When, sometimes, words rumble through your heart, you end up with a few vignettes that may someday tell a story worthy of the real thing- the real love story, the real action film, the real family drama as it unfolded in front of me, albeit from a distance. Because meeting these two has been as real as it gets. My heart is forever changed.
Our story begins on the busy streets of Washington DC, where a couple of upward-gazing sightseers bounce along the sidewalk, hip to hip, with a soft-sided Samsonite in tow. They are middle aged, middle class, middle westerners with greying temples and the subtle synergy of a life long lived in tandem… steps in sync, heads bobbing in affirmation of the other’s quiet thoughts.
They cross a vast expanse of lawn, quarter-sected by diagonal sidewalks at the visual center of the Capitol building, whose dome is obscured by a web of steel scaffolding and exposed layers of Corinthian veneer. It is a sunny, steamy day in our nation’s capitol, and thousands of colorful pansies line the walkways in precise, manicured rows, like tiny soldiers in a ceremonial color guard.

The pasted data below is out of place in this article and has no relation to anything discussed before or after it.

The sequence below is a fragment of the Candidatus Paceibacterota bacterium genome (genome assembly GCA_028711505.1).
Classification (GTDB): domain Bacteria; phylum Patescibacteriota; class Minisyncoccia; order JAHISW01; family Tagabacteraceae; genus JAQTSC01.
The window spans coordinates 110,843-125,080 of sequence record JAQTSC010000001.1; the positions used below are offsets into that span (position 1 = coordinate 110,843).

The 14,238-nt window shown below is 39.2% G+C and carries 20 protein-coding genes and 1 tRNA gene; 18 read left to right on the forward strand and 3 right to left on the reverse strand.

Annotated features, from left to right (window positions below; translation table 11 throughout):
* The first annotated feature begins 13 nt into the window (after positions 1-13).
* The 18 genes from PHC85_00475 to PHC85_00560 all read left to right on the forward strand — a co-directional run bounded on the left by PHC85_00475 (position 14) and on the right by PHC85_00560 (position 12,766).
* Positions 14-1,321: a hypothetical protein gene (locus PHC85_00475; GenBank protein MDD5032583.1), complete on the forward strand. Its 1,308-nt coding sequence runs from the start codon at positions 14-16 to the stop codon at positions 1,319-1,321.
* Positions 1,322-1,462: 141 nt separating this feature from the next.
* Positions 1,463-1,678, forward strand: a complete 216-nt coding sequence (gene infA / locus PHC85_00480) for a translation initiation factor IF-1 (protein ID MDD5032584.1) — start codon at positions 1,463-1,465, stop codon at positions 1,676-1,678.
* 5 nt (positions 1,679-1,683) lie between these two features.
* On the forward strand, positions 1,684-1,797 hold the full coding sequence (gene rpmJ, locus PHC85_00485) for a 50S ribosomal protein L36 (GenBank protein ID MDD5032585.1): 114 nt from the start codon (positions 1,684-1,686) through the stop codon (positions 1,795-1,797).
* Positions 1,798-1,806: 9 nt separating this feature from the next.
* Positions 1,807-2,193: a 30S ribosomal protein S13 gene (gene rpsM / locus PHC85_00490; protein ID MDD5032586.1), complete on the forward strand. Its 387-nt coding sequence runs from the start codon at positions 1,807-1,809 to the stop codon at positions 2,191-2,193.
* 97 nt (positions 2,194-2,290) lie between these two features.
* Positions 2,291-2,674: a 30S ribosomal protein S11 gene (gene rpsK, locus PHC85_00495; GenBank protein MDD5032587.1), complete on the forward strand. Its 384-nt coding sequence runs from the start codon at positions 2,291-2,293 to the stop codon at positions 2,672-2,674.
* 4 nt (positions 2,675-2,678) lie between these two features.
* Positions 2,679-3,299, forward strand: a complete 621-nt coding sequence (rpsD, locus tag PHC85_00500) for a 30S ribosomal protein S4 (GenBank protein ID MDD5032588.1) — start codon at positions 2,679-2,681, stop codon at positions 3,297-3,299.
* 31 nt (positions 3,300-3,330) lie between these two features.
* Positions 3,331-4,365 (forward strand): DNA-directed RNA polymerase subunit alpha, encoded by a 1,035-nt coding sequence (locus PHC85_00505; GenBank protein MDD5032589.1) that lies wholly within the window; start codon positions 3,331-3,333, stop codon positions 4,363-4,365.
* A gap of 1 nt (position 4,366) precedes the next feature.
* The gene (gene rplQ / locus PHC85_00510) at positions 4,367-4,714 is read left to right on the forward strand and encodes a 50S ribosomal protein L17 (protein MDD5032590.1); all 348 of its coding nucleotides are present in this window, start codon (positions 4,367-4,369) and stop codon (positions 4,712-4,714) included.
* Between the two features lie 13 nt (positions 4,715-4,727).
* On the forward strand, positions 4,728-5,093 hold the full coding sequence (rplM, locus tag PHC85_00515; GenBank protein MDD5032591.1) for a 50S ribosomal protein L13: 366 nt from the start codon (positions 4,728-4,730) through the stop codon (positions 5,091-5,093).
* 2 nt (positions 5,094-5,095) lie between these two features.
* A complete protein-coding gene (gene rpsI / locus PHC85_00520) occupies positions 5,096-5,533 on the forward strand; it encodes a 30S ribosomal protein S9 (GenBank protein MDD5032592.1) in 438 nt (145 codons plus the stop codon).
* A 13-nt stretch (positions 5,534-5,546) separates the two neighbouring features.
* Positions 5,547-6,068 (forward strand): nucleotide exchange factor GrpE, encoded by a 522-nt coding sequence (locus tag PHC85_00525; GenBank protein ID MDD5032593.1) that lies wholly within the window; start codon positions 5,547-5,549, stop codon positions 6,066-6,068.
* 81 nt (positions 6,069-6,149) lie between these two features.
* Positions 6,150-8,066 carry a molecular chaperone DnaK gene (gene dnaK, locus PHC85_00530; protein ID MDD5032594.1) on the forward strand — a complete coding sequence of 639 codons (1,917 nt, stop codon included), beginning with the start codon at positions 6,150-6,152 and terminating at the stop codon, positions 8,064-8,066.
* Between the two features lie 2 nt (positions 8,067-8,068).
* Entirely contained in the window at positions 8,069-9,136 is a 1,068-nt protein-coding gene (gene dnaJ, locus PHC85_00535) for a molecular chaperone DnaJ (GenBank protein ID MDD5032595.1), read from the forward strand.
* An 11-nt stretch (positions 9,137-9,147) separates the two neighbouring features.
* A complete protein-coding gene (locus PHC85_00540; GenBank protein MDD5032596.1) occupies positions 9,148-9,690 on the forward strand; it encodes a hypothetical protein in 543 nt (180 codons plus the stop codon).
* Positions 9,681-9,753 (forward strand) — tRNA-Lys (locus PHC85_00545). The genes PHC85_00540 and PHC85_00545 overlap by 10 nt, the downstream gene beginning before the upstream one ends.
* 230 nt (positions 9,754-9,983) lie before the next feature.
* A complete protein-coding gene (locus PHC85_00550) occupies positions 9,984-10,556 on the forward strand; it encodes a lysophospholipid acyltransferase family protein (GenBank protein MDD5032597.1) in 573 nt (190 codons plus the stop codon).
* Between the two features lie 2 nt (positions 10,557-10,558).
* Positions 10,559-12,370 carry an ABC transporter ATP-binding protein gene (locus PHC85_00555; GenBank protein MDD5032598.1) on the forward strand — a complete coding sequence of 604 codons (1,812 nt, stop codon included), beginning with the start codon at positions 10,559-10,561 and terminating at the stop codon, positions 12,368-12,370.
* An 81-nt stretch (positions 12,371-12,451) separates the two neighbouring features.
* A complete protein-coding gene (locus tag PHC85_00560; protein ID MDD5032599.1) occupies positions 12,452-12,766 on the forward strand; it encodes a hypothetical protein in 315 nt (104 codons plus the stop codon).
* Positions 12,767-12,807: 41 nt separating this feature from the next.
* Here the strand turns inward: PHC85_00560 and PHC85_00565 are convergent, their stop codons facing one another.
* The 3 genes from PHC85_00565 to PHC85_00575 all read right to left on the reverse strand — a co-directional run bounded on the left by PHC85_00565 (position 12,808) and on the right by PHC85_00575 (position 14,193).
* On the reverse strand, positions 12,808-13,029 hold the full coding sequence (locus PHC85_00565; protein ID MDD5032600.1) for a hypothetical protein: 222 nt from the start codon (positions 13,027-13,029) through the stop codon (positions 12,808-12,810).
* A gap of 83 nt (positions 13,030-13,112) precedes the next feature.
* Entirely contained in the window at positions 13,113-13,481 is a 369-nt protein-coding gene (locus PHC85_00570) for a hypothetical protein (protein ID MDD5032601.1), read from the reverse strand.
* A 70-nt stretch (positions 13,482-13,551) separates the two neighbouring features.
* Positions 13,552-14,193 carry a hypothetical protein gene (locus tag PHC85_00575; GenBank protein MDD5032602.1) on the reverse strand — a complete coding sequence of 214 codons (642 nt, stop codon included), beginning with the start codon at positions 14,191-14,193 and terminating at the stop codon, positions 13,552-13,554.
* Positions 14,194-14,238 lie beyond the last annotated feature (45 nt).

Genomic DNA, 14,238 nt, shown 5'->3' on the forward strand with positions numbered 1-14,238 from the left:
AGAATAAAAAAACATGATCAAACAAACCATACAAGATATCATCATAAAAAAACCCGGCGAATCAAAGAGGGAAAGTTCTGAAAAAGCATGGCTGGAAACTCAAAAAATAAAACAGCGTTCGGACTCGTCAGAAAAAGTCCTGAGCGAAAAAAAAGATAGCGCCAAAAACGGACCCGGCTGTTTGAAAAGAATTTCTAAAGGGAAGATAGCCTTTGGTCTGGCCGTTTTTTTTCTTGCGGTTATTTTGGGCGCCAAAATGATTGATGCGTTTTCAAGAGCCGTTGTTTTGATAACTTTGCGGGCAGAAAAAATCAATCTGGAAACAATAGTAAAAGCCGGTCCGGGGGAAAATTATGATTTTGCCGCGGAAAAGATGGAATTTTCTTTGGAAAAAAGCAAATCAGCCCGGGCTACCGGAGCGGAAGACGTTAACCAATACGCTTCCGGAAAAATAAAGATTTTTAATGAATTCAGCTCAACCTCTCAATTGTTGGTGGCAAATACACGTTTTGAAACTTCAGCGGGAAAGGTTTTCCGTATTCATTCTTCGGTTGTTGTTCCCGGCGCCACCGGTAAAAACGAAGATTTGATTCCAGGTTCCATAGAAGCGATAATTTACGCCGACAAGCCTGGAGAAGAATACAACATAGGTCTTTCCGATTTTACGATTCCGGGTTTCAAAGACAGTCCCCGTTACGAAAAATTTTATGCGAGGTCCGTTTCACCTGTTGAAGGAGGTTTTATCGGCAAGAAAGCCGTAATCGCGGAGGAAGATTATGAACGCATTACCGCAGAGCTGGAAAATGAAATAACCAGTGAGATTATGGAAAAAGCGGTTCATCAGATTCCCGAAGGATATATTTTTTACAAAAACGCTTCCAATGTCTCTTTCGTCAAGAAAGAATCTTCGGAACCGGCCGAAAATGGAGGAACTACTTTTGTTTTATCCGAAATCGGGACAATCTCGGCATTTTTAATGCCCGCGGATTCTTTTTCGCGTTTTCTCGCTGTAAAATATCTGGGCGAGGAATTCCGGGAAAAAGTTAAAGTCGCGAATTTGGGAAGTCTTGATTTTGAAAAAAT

I follow behind them, more full of admiration and awe than they will ever know, a witness to a love story sustained mostly, at this point, by muscle memory and unwavering faith.
They make it look easy, honestly, with their giant smiles and head-cocked wonder every time their eyes meet. You’d never know that between their clasped hands are the stabbing shards of shattered dreams, and each footstep along this sidewalk is one last step they’ll take together. Never could I imagine their heartbreak, their loss, their injustice. No, I only see their joy.
He drags the Samsonite behind him as he has done on many occasions over the course of their marriage, well rehearsed from years of packing the trunk, securing the rooftop carrier, hoisting carry-ons into overhead bins for passengers aft and fore on countless flights. He is a natural born leader… a didactic empath… a charismatic preacher and devout family man… and a person living with Alzheimer’s disease.
She is careful with his fractured sense of direction and bungled intention. She’s the bright spot in his shadow, and she gently steers him along the sidewalk from just outside his consciousness. He is alternately aware that he is in Washington DC with the Alzheimer’s Association for their annual advocacy forum, and simply walking through the park with his wife.
He is delighted, either way, to be in this moment with her…